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A Relationship Between Avian Foraging Behavior and Infestation by Trombiculid Larvae (Acari) in Chiapas, Mexico

Dietsch, Thomas V.
Biotropica 2008 v.40 no.2 pp. 196-202
Acari, agroecosystems, birds, chiggers, dry season, ectoparasites, finishing, foraging, habitats, linear models, parasitism, risk, Mexico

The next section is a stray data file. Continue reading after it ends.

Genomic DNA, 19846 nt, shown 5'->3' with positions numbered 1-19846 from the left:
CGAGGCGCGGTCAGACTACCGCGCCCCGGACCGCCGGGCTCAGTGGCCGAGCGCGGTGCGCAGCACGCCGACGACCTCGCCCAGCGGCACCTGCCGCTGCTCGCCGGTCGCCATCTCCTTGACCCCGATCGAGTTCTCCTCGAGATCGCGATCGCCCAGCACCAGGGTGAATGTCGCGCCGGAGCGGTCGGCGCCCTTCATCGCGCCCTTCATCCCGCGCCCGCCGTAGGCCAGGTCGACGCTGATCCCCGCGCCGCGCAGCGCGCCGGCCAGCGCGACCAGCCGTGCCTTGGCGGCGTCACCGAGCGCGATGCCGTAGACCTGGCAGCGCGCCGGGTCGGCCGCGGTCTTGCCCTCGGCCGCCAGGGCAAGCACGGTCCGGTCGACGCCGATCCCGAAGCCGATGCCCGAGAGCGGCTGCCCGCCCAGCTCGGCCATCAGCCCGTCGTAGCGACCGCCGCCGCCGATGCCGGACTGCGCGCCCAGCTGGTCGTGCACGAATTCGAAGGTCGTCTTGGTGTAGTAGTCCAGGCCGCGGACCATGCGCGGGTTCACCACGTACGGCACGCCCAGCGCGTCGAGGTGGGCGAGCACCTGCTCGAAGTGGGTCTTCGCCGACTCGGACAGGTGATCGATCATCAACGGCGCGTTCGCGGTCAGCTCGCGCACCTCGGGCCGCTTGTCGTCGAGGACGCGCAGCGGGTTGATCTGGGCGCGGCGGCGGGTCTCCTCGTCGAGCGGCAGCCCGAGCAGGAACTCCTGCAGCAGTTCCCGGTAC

Birds face varying risk from parasites as they select and utilize habitat. Unfortunately, behavioral and habitat correlates of parasitism in birds are not well documented. This study combines data from a foraging behavior study with results from a banding study to test whether behavior and habitat affect an ectoparasite infestation by trombiculid mite (chigger) larvae on the bird community found in two different coffee agroecosystems in Chiapas, Mexico. Individuals from bird species with regular prevalence (i.e., infestation) foraged more frequently in lower vegetative layers and had significantly lower foraging height than those from species with little or no prevalence, suggesting that foraging near the ground increases exposure risk to chigger larvae. Using linear regression, across species, parasite prevalence decreased with increasing average foraging height. Lower infestation rates were found in coffee agroecosystems with higher management intensity (i.e., less shade and drier conditions), suggesting that management activities influence infestation rates. Consequently, drier tropical habitats may pose less risk to birds from ectoparasites, though seasonal prevalence was highest during the winter dry season. Although no direct link was found between host condition and infestation by chigger larvae on the wintering grounds, birds were sampled during the middle of the over‐wintering period, not the end when infestation could affect birds fattening for migration.